Creating Art

Written by Gretchen Hale, Art Teacher at SMMCS

The process of creating art has many benefits, not only for students, but for anyone at any age.  The first things that come to mind might be from the mechanical or process-oriented aspects of creating art. For example: practice with drawing, coloring, cutting with scissors, and weaving helps to improve fine motor skills. Also, building a piece of artwork helps children to understand how to break down a complicated process into ordered steps.  However, the benefits of nurturing creativity and encouraging art-making extend into many different skill sets, producing positive gains in students’ observational skills, problem solving skills, providing an outlet for self-expression, and helping with emotional regulation, reducing stress and anxiety. Creating art can also lead to feelings of accomplishment and pride.

I often tell my students that drawing is like reading; the more you practice, the better you will become.  It is a skill that can be learned.  Drawing requires individuals to make keen observations of their environment, increasing their awareness and critical thinking skills.  Learning how to draw is mostly about training the brain to observe shapes and lines in relation to their environment. To help sharpen observational skills, students can practice drawing everyday objects found at home, like shoes, a piece of fruit, or a plant outside.   Draw-along videos can also be very helpful and can build confidence.  Many of these videos (for artists at any skill level) are readily available.  If interested, I would recommend looking at www.artforkidshub.com. Let your child choose a drawing, get a piece of blank paper, something to write with, and click play!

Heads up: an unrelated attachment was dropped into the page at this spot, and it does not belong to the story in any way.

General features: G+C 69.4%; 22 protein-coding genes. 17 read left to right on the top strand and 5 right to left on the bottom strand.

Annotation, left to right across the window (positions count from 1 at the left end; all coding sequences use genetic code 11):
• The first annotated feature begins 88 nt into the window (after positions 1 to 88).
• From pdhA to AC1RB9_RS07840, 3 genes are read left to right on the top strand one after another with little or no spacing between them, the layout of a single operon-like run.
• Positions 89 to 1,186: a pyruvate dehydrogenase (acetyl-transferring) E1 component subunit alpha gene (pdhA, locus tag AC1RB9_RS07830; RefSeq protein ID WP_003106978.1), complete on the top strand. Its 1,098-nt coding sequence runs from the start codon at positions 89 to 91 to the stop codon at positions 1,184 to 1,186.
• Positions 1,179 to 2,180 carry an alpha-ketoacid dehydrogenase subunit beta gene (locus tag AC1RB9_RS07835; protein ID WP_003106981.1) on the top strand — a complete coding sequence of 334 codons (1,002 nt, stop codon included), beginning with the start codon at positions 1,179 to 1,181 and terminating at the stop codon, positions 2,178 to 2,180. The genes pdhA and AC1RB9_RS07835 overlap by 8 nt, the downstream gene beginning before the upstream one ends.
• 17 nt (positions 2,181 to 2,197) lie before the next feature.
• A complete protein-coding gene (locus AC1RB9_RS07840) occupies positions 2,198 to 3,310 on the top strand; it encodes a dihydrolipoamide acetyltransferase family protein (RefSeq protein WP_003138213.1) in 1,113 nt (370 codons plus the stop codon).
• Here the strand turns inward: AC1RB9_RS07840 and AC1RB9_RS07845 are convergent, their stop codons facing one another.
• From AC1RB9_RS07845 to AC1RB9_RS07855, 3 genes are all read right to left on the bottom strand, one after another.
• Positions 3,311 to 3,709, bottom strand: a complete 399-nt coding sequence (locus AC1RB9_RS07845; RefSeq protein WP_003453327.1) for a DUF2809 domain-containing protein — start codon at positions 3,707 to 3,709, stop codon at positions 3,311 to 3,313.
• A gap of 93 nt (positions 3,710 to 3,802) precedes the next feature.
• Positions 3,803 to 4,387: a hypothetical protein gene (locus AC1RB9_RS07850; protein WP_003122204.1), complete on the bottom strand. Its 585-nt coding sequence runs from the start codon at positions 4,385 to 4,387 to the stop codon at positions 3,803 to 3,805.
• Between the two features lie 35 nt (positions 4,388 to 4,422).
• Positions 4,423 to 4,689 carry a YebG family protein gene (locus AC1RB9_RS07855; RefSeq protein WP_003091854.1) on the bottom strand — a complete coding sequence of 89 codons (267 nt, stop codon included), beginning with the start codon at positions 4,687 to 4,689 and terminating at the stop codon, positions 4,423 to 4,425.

Over Spring Break, whether you are at home or traveling, try to reserve some time for creating art.  Set up an art space at home or pack a small tote bag with some art materials to take on a trip.  Perhaps your child would enjoy keeping a sketchbook.  Find a place in your home to display some favorite art pieces that are made.

Of course, your options are not limited only to drawing. Many students find painting, drawing with oil pastels, or building with clay to be therapeutic and calming.  The key is to help children to have the courage to try new things and find the types of art that they enjoy, just like someone would help a child find a book suited to his or her particular interests. Providing children with opportunities to create art and develop their creativity encourages them to express their ideas and helps to cultivate a life-long love of learning.

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